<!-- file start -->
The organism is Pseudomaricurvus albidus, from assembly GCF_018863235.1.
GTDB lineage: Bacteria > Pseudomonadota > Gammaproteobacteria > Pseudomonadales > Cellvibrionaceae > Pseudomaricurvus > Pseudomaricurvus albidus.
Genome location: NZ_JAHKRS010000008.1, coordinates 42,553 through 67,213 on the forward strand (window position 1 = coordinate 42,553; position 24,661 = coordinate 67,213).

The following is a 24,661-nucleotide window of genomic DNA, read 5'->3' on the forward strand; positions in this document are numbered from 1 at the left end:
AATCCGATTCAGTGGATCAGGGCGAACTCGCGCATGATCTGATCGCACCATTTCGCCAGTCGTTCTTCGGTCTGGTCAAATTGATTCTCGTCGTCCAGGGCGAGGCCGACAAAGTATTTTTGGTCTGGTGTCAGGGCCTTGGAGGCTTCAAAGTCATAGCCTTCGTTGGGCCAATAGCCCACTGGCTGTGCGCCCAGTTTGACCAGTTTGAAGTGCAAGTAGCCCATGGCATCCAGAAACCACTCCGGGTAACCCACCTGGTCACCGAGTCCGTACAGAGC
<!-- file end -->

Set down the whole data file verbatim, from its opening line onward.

The organism is Pseudomaricurvus albidus, from assembly GCF_018863235.1.
GTDB lineage: Bacteria > Pseudomonadota > Gammaproteobacteria > Pseudomonadales > Cellvibrionaceae > Pseudomaricurvus > Pseudomaricurvus albidus.
Genome location: NZ_JAHKRS010000008.1, coordinates 42,553 through 67,213 on the forward strand (window position 1 = coordinate 42,553; position 24,661 = coordinate 67,213).

The following is a 24,661-nucleotide window of genomic DNA, read 5'->3' on the forward strand; positions in this document are numbered from 1 at the left end:
AATCCGATTCAGTGGATCAGGGCGAACTCGCGCATGATCTGATCGCACCATTTCGCCAGTCGTTCTTCGGTCTGGTCAAATTGATTCTCGTCGTCCAGGGCGAGGCCGACAAAGTATTTTTGGTCTGGTGTCAGGGCCTTGGAGGCTTCAAAGTCATAGCCTTCGTTGGGCCAATAGCCCACTGGCTGTGCGCCCAGTTTGACCAGTTTGAAGTGCAAGTAGCCCATGGCATCCAGAAACCACTCCGGGTAACCCACCTGGTCACCGAGTCCGTACAGAGC